Suggest treatment for senile symptoms in an elderly person
Your sister is undoubtedly becoming senile
Hello ma'am and welcome.
Thank you for writing to us.
I have gone through your query with diligence and would like you to know that I am here to help. Yours is more of a situational problem, than medical. The first thing we need to accept is that your sister is with age, growing senile (which is normal and not a bad thing), except that it becomes increasingly difficult to deal with senile people.
My late grand-father became senile during his last few years, he started parading the house naked, throwing all his healthy food on the floor and requesting our family driver to do him a favour by buying him street food and chocolates saying that he would return the cost for all that he purchases much later. We only found out, when the driver requested us for the money my grand-father had lent from him with his quarterly pay.
Firstly, the issue with her not worrying about her appearance is a typical symptom of becoming senile, and I am afraid there is absolutely no solution for this in all honesty. Becoming senile is not considered a psychological issue, nor a medical one at all. There are no medications that can be prescribed to change or reverse this.
I understand how you find her financial situation not matching her appearance, but individuals like this will never realise they have money, and at the same time they will never fully spend what they have, even if it is in excess.
But I would although like to point out one thing, please do speak to your niece who seems to be under the idea that her mother needs financial support. Explain to her your sisters financial situation and how she really does not need any financial support. Your niece needs all the money she can get, and so in a manner you think best, speak to her about discontinuing this habit.
Taking your sisters mental state of affairs, she may take offence with the discontinuation of the financial support her daughter seems to be providing; which is why it may be a good idea for her to speak to her mother and explain to her how she needs all the money she can get right now and so only temporarily will be discontinuing the financial support. And that besides, her mother has all she can ever want and more.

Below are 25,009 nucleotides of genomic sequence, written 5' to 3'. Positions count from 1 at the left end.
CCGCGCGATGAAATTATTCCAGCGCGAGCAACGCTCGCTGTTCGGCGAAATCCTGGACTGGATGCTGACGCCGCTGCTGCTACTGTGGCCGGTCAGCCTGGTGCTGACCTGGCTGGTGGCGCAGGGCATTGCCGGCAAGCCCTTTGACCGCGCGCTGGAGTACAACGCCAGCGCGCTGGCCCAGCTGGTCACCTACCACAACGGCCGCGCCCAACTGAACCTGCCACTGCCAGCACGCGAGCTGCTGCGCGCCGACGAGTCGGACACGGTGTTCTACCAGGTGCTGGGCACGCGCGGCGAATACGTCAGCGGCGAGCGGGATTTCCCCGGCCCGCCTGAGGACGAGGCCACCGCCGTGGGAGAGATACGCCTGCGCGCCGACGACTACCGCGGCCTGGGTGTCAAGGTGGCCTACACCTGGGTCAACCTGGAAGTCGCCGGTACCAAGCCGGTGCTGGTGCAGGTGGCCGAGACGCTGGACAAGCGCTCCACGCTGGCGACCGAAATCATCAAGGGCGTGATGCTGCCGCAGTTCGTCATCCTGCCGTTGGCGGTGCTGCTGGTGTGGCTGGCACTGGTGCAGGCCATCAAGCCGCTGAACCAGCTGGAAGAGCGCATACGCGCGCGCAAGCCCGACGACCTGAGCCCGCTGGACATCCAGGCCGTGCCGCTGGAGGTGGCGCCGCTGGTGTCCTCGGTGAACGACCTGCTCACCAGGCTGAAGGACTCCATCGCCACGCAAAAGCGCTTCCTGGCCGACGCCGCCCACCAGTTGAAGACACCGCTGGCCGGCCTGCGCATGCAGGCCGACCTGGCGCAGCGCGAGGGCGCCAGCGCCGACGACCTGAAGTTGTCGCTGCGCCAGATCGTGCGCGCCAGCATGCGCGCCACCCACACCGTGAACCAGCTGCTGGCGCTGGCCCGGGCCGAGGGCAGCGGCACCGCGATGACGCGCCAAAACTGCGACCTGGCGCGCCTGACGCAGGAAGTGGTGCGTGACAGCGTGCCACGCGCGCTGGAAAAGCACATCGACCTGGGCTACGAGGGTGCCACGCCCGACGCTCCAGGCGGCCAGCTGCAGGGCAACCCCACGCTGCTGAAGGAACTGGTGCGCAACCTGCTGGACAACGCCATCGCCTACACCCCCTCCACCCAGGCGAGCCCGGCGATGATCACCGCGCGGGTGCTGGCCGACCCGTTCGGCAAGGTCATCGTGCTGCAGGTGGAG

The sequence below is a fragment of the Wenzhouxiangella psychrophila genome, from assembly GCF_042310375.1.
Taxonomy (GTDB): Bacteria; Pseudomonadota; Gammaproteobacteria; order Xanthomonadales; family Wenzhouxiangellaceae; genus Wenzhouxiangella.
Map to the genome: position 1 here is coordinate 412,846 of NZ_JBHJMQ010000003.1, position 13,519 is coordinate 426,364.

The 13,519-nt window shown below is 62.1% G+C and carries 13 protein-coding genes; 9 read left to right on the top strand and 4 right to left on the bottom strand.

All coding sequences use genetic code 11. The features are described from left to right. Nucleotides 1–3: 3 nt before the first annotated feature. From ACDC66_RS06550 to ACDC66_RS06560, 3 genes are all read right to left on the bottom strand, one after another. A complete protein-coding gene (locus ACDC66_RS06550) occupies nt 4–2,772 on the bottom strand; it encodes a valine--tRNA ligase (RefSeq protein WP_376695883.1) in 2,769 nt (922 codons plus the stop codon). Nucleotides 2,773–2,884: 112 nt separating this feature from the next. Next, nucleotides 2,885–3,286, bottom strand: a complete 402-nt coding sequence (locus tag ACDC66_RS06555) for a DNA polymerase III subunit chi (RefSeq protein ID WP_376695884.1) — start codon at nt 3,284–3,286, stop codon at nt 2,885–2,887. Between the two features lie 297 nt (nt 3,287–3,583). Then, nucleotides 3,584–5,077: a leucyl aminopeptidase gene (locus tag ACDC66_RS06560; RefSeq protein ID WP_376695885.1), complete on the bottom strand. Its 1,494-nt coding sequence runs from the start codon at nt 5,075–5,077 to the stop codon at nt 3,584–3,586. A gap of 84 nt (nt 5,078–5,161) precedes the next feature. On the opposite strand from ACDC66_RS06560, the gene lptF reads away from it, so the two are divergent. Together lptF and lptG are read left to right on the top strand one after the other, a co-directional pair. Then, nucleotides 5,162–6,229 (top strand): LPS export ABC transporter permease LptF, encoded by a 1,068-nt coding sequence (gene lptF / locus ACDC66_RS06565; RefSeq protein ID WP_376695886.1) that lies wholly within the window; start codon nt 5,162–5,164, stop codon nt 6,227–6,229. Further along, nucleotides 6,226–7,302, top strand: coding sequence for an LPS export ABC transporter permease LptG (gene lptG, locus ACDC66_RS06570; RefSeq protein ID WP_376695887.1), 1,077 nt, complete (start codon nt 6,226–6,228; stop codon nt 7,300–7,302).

I am truly sorry if you were expecting to get a diagnosis, but I am being brutally honest with you which I think is the best way to approach any patient instead of beating around the bush. She most certainly is becoming senile, and being a miser is quite possibly part of it as well.
I hope you find my response helpful ma'am. Please do not hesitate to write back to me for any further clarifications, I am always here to help.
I have provided an honest opinion ma'am, not want to mislead
Hello once again ma'am.
Dealing with your sister is indeed going to bw difficult, and would be more a matter experiementing depending on the situation.
But I would request you not to show any anger, do not show disdain, but at the same time do not agree with her as this would be encouraging her. The best way to deal with her would be to stay calm, do not agree with anything she does, and do not point out her mistake as this will only make her more rebellious. But show her that you clearly do not support her behaviour, but will not let it affect you.
The term 'senile' refers to a group of people who with age change their lifestyle, principles, mental state of reasoning, a decline of mental functioning, physical state, loss of memory, being extremely difficult to deal with, etc. This is more of a definition I have come up with, rather than what may be found on text.
You see XXXXXXX I do agree with your reasoning that this is not seen in many elderly. My grandmother is 92 years old and shows no sign of any such deterioration. But my grandfather on the other hand, grew extremely difficult. His children and spouse found him to become a totally different person towards the last few years of his life. He stopped trusting our cook, and began to cook himself. Refused to entertain guests because he though we were stealing from him, and so on, it is a long list and I do not wish to bore you with it.
But from a few previous cases, I do concur with you on it not being completely situational and something expected. Studies have found most of these (not all) cases to be with brain deterioration (possibly associated with Alzheimer's disease) and/or depression.
The use of anti-depressants and medications to prevent the progression of Alzheimer's can be tried sucessfully (although expectations should not be high) like donepezil, galantamine, etc.
But the main issue here is going to be convincing your sister she needs help. It is extremely difficult to get patients to agree they need help. They are almost always in denial, and this will most certainly be an issue. Visiting a psychiatrist may be time consuming, as the psychiatrist will take time to reach a diagnosis after which treatment can be initiated. It will be your duty and responsibility to encourage her to continue her sessions and go about them religiously.
I appreciate your interest in wanting to help her, and would like to do my best in guiding you towards this goal. My grandfathers brother had Alzheimer's for the last 5 years of his life, and despite treatment, he got worse. Alzheimer's can be controlled to a certain extent, but further deterioration is inevitable if at all this is the case.
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